His eldest son Joe is the lead vocalist in the rock band Fiction Plane and his daughter Coco Sumner is the singer in the pop group I Blame Coco, who recently toured with La Roux ("I hear my own DNA in them and also things they haven't got from me"). Does having a famous father help their careers? "Yes and no. People are curious about them because of me. The scrutiny is potentially negative. But I came from Tyneside, no idea how to get into the business, my dad was a milkman. It balances out.
"I've always said music is its own reward. And they say, ¬ëWell it's easy for you to say, Dad.' But it's still the truth. You can be playing to three people in a pub and it's nourishing for your soul."
While Sting paid his dues as a young musician in the 1970s, first in Tyneside, performing around his job as a teacher, and then in London, where he formed the Police with drummer Stewart Copeland and guitarist Andy Summers, his children have a point: Sting's fortune was put at ¬£180m by this year's Sunday Times Rich List. His wealth, he says, comes primarily from touring. "We were very frugal. We never went for the giantism that most rock bands went in for." (Again, he refuses to name names.) "We always brought money home."
The Police reunion tour of 2007-2008 helped to boost his fortune to the tune of m, according to Forbes magazine. While financially a success, he describes the reunion as "a mistake psychologically". He says: "It was much more difficult than I imagined. I was supposed to feel nostalgia - I didn't. The audiences loved it - it was like mum and dad got back together again. But I don't think I could do it again."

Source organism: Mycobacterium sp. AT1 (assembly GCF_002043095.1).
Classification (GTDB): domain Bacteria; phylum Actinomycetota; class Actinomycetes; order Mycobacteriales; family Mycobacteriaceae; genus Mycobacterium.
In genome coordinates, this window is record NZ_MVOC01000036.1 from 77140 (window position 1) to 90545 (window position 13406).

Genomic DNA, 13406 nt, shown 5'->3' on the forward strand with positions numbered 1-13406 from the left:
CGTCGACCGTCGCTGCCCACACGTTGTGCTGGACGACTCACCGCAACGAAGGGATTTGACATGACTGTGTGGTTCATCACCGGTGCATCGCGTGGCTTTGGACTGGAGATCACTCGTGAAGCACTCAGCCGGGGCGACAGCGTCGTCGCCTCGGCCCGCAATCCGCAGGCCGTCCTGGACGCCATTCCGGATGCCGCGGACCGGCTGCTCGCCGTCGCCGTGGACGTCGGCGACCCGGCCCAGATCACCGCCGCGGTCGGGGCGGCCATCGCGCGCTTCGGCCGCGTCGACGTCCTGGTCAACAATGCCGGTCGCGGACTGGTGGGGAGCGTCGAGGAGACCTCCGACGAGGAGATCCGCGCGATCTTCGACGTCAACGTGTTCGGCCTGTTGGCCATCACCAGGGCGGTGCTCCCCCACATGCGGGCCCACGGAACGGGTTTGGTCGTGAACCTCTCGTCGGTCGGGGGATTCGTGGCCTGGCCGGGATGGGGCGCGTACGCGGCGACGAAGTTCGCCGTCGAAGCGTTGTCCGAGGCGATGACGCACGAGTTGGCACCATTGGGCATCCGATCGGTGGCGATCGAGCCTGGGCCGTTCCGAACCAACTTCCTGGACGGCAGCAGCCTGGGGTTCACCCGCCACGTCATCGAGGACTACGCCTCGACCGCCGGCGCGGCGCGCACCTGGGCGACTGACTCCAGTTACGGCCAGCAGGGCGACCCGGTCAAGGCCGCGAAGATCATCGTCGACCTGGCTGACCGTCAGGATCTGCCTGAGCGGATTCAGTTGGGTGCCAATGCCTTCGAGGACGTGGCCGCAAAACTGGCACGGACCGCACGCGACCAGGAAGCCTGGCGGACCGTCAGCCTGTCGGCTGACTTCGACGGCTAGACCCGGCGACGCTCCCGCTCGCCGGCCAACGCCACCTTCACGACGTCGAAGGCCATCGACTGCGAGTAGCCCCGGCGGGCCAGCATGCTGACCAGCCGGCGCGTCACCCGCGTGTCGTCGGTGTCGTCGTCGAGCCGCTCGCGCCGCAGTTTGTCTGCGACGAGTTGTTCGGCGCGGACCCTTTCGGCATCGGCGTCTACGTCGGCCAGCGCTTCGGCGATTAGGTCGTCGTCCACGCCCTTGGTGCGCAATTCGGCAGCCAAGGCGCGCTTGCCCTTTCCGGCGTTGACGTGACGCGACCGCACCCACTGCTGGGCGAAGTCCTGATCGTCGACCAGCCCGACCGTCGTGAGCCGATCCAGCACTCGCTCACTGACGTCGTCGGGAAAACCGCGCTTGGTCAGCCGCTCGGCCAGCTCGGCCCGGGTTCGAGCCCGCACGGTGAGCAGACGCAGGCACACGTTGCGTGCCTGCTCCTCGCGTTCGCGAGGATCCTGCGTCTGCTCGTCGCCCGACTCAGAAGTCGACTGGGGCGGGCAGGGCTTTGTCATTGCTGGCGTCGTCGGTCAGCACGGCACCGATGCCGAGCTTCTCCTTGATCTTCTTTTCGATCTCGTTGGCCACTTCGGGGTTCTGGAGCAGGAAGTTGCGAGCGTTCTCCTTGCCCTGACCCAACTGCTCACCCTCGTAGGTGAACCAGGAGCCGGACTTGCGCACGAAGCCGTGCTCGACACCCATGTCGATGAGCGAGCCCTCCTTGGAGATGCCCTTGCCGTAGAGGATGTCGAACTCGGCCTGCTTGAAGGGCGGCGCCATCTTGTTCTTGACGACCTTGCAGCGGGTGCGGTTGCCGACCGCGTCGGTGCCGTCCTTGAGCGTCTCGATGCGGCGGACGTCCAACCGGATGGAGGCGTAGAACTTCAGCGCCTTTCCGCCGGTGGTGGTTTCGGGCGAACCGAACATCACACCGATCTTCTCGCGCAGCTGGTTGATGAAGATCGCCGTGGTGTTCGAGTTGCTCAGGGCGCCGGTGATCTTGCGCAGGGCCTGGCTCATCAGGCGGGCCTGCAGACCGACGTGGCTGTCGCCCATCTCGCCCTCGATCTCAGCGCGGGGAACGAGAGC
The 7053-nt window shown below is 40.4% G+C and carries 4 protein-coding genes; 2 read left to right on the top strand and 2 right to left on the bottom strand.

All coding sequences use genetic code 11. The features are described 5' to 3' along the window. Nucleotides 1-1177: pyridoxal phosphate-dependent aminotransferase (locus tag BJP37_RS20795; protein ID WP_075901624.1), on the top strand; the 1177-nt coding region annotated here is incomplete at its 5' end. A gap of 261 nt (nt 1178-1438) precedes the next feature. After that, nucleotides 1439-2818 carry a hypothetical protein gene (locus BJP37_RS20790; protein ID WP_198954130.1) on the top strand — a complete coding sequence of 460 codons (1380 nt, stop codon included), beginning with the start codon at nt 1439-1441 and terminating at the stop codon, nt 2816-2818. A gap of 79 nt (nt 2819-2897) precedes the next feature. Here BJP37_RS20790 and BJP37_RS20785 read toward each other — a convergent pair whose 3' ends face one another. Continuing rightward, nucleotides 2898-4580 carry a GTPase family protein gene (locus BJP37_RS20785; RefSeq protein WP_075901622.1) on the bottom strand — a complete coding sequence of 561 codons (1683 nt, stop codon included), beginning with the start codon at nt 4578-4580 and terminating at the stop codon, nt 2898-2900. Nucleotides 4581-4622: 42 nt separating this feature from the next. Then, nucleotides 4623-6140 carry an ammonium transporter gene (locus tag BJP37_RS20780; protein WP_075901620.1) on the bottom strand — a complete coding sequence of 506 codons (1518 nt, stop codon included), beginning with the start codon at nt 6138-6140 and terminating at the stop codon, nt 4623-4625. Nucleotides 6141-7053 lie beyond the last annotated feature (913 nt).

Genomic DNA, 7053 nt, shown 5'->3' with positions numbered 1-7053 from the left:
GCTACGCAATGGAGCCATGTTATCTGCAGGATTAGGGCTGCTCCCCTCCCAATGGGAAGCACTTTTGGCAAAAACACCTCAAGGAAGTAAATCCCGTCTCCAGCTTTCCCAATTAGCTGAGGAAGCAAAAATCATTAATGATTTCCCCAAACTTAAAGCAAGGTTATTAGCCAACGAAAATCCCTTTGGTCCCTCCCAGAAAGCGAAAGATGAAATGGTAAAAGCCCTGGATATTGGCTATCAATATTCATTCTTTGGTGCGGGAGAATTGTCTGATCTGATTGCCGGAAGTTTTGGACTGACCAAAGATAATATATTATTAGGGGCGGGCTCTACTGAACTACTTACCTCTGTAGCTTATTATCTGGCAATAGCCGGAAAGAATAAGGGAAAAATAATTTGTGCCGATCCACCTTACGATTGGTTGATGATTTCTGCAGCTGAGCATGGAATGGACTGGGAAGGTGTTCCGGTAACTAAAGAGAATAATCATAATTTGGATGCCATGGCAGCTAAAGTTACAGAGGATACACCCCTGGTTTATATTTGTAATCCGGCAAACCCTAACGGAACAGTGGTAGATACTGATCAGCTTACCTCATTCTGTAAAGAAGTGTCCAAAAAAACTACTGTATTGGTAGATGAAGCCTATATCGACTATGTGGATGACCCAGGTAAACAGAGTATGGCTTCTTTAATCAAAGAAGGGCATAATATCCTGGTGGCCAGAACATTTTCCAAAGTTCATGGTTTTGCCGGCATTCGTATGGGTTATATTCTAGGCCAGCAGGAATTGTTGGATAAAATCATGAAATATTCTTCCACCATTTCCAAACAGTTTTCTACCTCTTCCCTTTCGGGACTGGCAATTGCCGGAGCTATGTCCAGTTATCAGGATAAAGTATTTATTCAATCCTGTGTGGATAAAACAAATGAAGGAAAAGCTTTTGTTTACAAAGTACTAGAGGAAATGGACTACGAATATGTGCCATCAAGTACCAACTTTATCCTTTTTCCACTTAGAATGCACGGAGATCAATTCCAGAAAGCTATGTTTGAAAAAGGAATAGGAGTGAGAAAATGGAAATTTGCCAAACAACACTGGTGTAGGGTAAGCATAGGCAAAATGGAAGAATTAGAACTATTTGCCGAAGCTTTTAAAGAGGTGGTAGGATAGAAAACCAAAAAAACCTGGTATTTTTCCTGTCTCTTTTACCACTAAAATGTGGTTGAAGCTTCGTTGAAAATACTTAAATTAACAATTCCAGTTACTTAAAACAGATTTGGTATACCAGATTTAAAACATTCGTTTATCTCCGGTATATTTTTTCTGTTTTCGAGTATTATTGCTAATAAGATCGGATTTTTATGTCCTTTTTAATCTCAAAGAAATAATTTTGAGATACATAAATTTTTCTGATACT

Flying across the world on tours and to his multiple houses, has drawn criticism for his supposed hypocrisy over green issues. Sting is unabashed. "Yes I have a huge carbon footprint," he says. "But I also offset that by a legally protected rainforest the size of Belgium. If you read the Stern commission on global warming [the 2006 British report on the economics of climate change], the effect we have by flying is tiny compared to chopping down forests."
Does he worry about being portrayed by the press as sanctimonious and pretentious? "The British press are sneery, that's what they do. Occasionally it's your turn to sit in the stocks. It doesn't get to me. I'm British and have the same phlegm." Is he not embarrassed that he will be for ever linked to comments he made 20 years ago about tantric sex sessions? "Not at all; it's funny. People are fascinated by sex, as I am."
While generally the public are "very sweet", he thinks the British have a vexed attitude towards celebrity. "They see you and they panic, they want to show you that you're not famous." He believes celebrity "distorts the mirrors of self-esteem" and feels comfortable in New York because "every street cleaner, taxi driver, cop" sees a celebrity as a walk-on part in their own personal TV show.
Despite the fame and performances in front of thousands, Sting insists he is shy. "If I go out, I like to hide away. I've no intention of being the life and soul or the focus of a party. On stage I have a job."
That job extends to maintaining his physique through yoga (although he attributes "50 per cent" of his motivation to vanity). "You can't do my job fat. I don't want to wear Spanx [body shaping clothes] to go on stage." Though he isn't a puritan: "I drink, I've never smoked anything legal in my life." So he does drugs? He smirks. "Cocaine is reprehensible, what it does to people, what it does to the planet and the societies it's bought from. I've taken shamanic drugs [which can be] close to religious experiences."
While Sting is unlikely to fall prey to the rock star cliché of becoming a bloated cokehead, he also has no interest in being a tortured artist any more (his early creativity he attributes to "anger and alienation" due to an unhappy childhood). "I'd like to be happy and be creative," he says. "I want what comes out of me to be sweet."
Quite what that will be isn't clear. "I'm trying to find out what the next step is," he shrugs.
Symphonicities tour begins on June 2 in Vancouver.
© The Financial Times by Emma Jacobs